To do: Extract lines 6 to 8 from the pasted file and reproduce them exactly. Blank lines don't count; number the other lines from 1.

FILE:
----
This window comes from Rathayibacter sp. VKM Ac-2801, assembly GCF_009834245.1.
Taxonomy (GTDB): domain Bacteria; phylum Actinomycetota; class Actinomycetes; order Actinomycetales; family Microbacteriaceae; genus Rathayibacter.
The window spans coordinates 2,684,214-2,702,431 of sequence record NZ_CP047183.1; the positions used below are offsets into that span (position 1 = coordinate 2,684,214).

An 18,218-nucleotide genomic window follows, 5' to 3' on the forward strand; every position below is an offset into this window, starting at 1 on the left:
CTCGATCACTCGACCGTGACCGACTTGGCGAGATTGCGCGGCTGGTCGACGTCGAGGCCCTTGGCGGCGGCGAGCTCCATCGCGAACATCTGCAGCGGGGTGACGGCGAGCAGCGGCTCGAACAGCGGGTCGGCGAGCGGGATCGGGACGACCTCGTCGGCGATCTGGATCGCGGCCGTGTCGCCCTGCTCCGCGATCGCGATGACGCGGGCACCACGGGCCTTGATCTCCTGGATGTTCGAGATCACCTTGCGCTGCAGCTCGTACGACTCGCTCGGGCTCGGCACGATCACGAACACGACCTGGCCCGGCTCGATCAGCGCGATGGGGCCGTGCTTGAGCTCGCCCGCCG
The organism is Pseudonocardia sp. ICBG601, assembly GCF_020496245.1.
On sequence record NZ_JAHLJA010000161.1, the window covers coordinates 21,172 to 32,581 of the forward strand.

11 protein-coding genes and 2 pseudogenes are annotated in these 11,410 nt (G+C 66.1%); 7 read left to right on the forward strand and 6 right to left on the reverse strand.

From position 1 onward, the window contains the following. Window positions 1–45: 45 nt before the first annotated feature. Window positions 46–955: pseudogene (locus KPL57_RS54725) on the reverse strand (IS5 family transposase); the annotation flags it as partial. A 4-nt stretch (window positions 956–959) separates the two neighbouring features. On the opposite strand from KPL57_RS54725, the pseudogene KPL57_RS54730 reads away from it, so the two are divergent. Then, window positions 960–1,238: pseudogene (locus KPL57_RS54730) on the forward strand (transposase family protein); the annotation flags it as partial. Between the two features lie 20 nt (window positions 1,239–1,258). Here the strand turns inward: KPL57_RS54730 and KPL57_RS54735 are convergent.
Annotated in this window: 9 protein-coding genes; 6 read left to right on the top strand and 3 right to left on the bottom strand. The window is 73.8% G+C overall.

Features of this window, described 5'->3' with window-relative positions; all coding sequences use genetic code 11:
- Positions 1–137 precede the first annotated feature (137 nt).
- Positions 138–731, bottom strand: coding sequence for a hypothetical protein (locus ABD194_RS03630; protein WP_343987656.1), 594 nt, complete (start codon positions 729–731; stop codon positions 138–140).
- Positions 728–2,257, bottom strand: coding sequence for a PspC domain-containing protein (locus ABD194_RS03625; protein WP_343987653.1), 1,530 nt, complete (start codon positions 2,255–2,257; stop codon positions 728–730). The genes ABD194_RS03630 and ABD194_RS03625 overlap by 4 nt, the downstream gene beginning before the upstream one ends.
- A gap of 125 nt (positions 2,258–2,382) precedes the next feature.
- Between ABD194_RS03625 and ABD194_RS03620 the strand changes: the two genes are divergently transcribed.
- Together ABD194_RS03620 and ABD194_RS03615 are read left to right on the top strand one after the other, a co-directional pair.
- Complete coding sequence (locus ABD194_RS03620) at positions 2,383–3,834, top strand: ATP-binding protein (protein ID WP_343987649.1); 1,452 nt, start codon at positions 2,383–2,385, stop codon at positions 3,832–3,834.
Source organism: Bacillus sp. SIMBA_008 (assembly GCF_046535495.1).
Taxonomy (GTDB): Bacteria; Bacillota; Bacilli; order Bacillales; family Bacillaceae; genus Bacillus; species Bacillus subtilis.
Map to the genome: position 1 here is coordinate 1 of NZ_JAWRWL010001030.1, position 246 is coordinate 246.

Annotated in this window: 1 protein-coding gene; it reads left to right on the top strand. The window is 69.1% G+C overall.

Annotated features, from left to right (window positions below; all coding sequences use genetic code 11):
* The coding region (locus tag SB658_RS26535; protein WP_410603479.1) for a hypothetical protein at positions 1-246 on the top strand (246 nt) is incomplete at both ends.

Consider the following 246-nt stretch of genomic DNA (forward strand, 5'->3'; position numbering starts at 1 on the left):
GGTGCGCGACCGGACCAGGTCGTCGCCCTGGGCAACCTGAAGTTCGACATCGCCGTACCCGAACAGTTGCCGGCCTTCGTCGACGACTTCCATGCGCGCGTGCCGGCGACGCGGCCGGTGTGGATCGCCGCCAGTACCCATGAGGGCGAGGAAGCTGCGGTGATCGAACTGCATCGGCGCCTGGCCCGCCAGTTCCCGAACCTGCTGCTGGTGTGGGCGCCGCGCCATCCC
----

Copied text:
The organism is Pseudonocardia sp. ICBG601, assembly GCF_020496245.1.
On sequence record NZ_JAHLJA010000161.1, the window covers coordinates 21,172 to 32,581 of the forward strand.

11 protein-coding genes and 2 pseudogenes are annotated in these 11,410 nt (G+C 66.1%); 7 read left to right on the forward strand and 6 right to left on the reverse strand.